Trouble is, this large mission forces environmental educators to be so many Foxes, trying too hard to know too many things: when does the ozone hole open? Why do we recycle glass when sand is so plentiful? What’s the role of water vapor in global warming? Paper or plastic? Disposable or cloth? And the center’s exhibits begin to reflect this scattered mission, becoming a hodge-podge of disjointed displays that, in concert, present no unified vision of what an environmental education center is.
Worse, the public has never rallied behind a banner called “environmental education,” and the phrase still carries little or no resonance with mass America.
So allow me to suggest a smarter strategy: centers must, like corporate America, downsize and streamline. It strikes me that, with acres of land in which to teach and interpret, the role of the nature center and its staff is to know One Big Thing: the community of plants and animals that inhabits the special piece of the planet in which the nature center resides.
Yes, someone must teach about ozone holes and Amazonian fires, and there must be environmental organizations dedicated to getting good lifestyle information to large numbers of overconsumers. But it’s been suggested in this space before that perhaps the ultimate solution to our environmental ills is to install nature study as the beginning of any environmental education curriculum, and graduate a nation of naturalists. If we are to realize that vision, then communities need Master Naturalists capable of teaching this information, people who inhabit one place for a very long time and get to know that place so well, they know which wildflowers bloom in which location in what numbers, which frogs croak in which wetlands in what order, which migrating songbirds return in which succession — and scream loudly if those wildflowers or frogs or birds disappear.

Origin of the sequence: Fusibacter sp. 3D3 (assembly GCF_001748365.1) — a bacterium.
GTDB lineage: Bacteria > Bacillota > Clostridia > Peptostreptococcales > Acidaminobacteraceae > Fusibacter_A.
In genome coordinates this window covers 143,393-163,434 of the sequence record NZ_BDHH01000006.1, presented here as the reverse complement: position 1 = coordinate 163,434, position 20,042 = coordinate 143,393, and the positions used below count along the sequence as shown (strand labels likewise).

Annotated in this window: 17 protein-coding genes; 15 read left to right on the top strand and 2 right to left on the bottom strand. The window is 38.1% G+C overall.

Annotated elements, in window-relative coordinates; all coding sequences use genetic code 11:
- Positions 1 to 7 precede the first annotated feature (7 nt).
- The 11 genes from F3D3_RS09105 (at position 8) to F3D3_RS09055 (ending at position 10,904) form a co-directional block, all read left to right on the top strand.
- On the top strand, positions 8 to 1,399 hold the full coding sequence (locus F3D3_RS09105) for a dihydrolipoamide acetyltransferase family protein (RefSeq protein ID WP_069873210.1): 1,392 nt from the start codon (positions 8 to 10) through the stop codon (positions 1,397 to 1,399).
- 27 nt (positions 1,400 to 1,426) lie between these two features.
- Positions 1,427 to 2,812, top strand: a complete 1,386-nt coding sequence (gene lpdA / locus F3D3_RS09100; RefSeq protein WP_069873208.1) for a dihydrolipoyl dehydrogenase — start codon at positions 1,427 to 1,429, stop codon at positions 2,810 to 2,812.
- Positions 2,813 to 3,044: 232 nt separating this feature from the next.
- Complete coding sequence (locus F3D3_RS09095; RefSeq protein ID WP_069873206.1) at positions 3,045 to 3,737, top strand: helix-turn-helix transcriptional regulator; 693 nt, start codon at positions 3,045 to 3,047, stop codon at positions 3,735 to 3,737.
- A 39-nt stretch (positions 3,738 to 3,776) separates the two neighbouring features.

This is a very high calling, and very necessary work.
The naturalists that inhabit nature centers must then master three skills: knowledge of nature, the ability to communicate that knowledge, and conservation biology. Naturalists must begin to learn which tools they can employ to manage their green oases correctly to keep their ecosystem’s fabric from further tearing.
If the nature center focuses on this mission, other problems centers face might resolve themselves. It becomes clearer, for example, what skills one is looking for in staff to hire. It gives the center a context for successfully appealing to the corporate and foundation community for higher levels of funding (after all, it’s not just nature study, it’s species preservation). And it gives the center One Big Thing to tell the public, over and over: we are the people who preserve the plants and animals that are your natural neighbors. For once, the public might finally get it. And support it.
So if you’re a nature center staff, feeling foxy and scatterbrained, here’s a strong recommendation: follow Hedgehog. Dig yourself deeply into your center’s burrow, learn One Big Thing, teach it masterfully, and teach it so well that it rallies the world behind solving the single most intractable dilemma of our time: how Homo sapiens will ever learn to share a sinking ark with any other species but himself.
Mike Weilbacher is the executive director of the Lower Merion Conservancy, and is, he confesses, required to teach Too Many Things.